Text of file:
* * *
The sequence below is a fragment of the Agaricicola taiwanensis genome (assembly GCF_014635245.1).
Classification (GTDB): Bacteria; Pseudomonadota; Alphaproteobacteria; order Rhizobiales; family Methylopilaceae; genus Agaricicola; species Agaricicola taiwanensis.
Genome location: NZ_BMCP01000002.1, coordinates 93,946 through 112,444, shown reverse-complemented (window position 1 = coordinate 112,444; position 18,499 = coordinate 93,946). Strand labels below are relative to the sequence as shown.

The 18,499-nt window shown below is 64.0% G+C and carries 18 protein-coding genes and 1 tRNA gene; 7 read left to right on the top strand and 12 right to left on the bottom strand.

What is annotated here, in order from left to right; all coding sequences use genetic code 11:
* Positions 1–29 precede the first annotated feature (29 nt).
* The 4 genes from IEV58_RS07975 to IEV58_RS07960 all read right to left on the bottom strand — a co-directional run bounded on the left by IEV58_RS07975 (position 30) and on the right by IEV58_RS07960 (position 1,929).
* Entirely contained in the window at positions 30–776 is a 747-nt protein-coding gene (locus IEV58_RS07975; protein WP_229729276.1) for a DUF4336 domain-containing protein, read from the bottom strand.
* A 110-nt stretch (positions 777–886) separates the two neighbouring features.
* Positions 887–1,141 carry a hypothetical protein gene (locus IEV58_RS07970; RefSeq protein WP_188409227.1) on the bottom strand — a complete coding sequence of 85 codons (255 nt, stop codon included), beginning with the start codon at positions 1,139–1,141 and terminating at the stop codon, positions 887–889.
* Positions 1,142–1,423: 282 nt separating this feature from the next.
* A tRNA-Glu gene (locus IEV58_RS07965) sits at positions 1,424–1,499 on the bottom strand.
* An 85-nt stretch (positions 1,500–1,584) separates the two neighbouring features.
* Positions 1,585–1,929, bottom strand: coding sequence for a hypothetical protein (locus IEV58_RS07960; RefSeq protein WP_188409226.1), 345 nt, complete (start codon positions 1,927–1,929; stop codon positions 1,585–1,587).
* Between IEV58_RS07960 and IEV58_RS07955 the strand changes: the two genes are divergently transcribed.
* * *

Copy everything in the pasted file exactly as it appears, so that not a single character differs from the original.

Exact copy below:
The sequence below is a fragment of the Agaricicola taiwanensis genome (assembly GCF_014635245.1).
Classification (GTDB): Bacteria; Pseudomonadota; Alphaproteobacteria; order Rhizobiales; family Methylopilaceae; genus Agaricicola; species Agaricicola taiwanensis.
Genome location: NZ_BMCP01000002.1, coordinates 93,946 through 112,444, shown reverse-complemented (window position 1 = coordinate 112,444; position 18,499 = coordinate 93,946). Strand labels below are relative to the sequence as shown.

The 18,499-nt window shown below is 64.0% G+C and carries 18 protein-coding genes and 1 tRNA gene; 7 read left to right on the top strand and 12 right to left on the bottom strand.

What is annotated here, in order from left to right; all coding sequences use genetic code 11:
* Positions 1–29 precede the first annotated feature (29 nt).
* The 4 genes from IEV58_RS07975 to IEV58_RS07960 all read right to left on the bottom strand — a co-directional run bounded on the left by IEV58_RS07975 (position 30) and on the right by IEV58_RS07960 (position 1,929).
* Entirely contained in the window at positions 30–776 is a 747-nt protein-coding gene (locus IEV58_RS07975; protein WP_229729276.1) for a DUF4336 domain-containing protein, read from the bottom strand.
* A 110-nt stretch (positions 777–886) separates the two neighbouring features.
* Positions 887–1,141 carry a hypothetical protein gene (locus IEV58_RS07970; RefSeq protein WP_188409227.1) on the bottom strand — a complete coding sequence of 85 codons (255 nt, stop codon included), beginning with the start codon at positions 1,139–1,141 and terminating at the stop codon, positions 887–889.
* Positions 1,142–1,423: 282 nt separating this feature from the next.
* A tRNA-Glu gene (locus IEV58_RS07965) sits at positions 1,424–1,499 on the bottom strand.
* An 85-nt stretch (positions 1,500–1,584) separates the two neighbouring features.
* Positions 1,585–1,929, bottom strand: coding sequence for a hypothetical protein (locus IEV58_RS07960; RefSeq protein WP_188409226.1), 345 nt, complete (start codon positions 1,927–1,929; stop codon positions 1,585–1,587).
* Between IEV58_RS07960 and IEV58_RS07955 the strand changes: the two genes are divergently transcribed.